This soft-voiced, promiscuous bird ekes out a living in tidal marshes. Even in the best circumstances, nesting on ground that floods every month at peak high tide is a risky affair. Add storm surges, water pollution, land development and global warming, and now the tiny saltmarsh sparrow is in big trouble.

Along its breeding range, from midcoast Maine to Virginia, it faces shrinking habitat, says Wenley Ferguson of the Rhode Island-based nonprofit Save the Bay. Previously, slight sea level rises were offset by expansion of the saltmarshes; driven by climate change, recent sea level increases are inundating marshlands faster than they’re expanding. The saltmarsh sparrow population was just 50,000 a decade ago and has declined 9 percent annually. At this rate, experts say, the species will be extinct by 2050.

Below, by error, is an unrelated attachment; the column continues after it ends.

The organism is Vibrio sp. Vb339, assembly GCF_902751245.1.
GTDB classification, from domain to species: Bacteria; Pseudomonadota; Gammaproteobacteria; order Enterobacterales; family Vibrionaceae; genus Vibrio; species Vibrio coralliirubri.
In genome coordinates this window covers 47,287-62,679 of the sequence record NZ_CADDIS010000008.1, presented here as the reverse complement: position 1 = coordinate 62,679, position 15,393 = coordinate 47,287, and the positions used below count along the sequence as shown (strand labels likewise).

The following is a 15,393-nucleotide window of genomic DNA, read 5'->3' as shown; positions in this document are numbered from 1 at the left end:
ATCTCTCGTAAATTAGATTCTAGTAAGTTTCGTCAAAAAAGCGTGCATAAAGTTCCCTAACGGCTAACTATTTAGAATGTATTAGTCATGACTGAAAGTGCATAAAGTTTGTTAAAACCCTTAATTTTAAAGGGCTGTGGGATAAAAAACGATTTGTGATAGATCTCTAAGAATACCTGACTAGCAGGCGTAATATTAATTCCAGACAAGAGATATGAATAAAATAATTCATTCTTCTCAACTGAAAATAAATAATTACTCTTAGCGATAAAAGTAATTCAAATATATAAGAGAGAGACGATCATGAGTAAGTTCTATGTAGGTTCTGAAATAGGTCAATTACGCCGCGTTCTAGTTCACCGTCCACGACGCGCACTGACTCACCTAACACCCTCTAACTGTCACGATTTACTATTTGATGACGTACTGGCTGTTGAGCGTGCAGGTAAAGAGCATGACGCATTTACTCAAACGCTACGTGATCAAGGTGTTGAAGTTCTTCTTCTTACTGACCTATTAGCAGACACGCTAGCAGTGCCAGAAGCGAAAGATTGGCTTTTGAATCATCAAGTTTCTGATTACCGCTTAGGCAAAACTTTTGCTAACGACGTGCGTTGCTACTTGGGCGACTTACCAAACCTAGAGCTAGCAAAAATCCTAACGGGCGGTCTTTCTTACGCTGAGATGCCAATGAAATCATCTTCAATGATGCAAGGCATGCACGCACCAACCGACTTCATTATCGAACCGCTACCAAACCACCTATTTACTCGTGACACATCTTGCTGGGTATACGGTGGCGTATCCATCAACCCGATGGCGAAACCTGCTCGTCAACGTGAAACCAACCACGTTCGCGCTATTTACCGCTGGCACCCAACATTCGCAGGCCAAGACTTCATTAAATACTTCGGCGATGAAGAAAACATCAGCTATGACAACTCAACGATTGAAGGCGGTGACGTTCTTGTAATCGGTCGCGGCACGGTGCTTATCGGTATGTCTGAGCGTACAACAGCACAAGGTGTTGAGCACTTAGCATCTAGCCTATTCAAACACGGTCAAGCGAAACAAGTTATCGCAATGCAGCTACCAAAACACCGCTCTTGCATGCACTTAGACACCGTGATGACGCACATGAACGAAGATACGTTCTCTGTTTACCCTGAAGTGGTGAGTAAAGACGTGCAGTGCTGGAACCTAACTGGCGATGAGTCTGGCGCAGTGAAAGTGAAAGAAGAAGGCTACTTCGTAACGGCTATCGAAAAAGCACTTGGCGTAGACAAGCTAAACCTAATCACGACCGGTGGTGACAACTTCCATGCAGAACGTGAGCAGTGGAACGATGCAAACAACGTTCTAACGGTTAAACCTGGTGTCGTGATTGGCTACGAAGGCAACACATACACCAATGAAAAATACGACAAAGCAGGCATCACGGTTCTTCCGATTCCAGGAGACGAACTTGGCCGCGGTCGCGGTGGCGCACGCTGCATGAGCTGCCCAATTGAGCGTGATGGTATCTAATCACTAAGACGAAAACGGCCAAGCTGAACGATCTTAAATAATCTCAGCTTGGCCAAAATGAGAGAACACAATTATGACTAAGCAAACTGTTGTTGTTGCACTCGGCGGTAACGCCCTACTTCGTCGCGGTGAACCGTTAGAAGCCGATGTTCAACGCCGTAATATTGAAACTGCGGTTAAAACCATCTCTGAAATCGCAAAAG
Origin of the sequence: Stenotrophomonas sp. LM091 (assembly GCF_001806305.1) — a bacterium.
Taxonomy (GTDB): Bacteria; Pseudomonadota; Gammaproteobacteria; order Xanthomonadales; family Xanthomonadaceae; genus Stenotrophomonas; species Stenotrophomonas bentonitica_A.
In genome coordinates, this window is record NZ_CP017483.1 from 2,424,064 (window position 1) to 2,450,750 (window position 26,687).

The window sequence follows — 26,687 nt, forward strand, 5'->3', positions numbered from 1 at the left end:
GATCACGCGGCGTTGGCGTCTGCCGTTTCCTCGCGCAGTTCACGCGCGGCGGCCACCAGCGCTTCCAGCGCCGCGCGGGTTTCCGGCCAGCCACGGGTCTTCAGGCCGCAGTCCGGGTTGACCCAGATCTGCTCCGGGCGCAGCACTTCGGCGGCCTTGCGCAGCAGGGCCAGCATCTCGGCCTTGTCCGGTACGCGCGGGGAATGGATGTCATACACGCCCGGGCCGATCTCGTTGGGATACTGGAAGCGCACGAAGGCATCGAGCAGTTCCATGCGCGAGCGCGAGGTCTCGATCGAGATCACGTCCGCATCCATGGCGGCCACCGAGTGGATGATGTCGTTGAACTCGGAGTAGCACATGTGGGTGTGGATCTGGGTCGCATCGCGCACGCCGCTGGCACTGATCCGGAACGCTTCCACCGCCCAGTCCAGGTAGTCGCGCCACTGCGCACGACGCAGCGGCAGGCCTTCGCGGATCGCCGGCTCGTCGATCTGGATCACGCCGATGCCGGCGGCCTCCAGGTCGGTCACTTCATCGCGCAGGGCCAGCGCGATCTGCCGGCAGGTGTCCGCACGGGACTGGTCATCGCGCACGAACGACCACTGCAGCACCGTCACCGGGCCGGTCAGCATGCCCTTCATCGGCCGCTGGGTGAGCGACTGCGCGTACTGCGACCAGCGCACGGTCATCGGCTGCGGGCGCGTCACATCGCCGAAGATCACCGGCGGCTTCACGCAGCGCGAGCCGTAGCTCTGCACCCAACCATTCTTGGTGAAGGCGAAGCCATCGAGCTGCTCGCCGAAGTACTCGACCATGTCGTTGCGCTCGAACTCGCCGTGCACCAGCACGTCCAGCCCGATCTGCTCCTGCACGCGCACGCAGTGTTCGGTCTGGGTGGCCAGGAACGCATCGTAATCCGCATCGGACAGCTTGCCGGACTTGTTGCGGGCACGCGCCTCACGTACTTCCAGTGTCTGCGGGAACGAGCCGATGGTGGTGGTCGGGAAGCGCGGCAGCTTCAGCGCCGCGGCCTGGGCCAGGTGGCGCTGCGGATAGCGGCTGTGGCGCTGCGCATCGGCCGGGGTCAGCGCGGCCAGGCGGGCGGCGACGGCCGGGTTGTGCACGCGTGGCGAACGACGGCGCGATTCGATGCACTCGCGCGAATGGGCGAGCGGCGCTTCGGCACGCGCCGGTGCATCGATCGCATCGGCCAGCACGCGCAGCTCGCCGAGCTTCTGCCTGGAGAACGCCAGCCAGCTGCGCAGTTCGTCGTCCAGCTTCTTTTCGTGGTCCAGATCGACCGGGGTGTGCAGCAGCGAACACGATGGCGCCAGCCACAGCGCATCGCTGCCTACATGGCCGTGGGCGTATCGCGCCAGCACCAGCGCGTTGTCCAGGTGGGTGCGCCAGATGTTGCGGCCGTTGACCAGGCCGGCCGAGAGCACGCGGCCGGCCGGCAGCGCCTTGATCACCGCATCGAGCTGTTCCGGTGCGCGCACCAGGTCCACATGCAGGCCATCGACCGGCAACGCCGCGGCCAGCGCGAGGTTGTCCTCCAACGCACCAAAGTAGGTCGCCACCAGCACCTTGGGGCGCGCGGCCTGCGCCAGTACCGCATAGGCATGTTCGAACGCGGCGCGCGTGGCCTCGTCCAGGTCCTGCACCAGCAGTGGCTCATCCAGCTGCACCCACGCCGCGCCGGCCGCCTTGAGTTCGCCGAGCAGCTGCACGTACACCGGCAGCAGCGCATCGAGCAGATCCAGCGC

So conservationists are hurrying to help. Ferguson and volunteers have been digging shallow ditches in saltmarshes to drain excess water; displaced soil is turned into mounds to lure sparrows to higher ground. Others have tried widening tidal culverts or placing coconut coir logs near marsh boundaries to contain sediment.

As long as the wetlands don’t disappear entirely, there’s reason to hope the frisky saltmarsh sparrow, with a hand from us, will find a way. One of its quirks is that males and females breed with multiple partners. Promiscuity may be an adaptation to the danger of a nest full of eggs being destroyed by a peak high tide; mating opportunistically lets adults start over right away before a breeding season ends. “There’s this whole ‘free love’ thing happening in the marsh,” says Kate Ruskin, a University of Maine researcher and member of the Saltmarsh Habitat and Avian Research Program (SHARP). “It’s a really interesting story about ecology, evolution and how creatures become specialized to their habitats.” 

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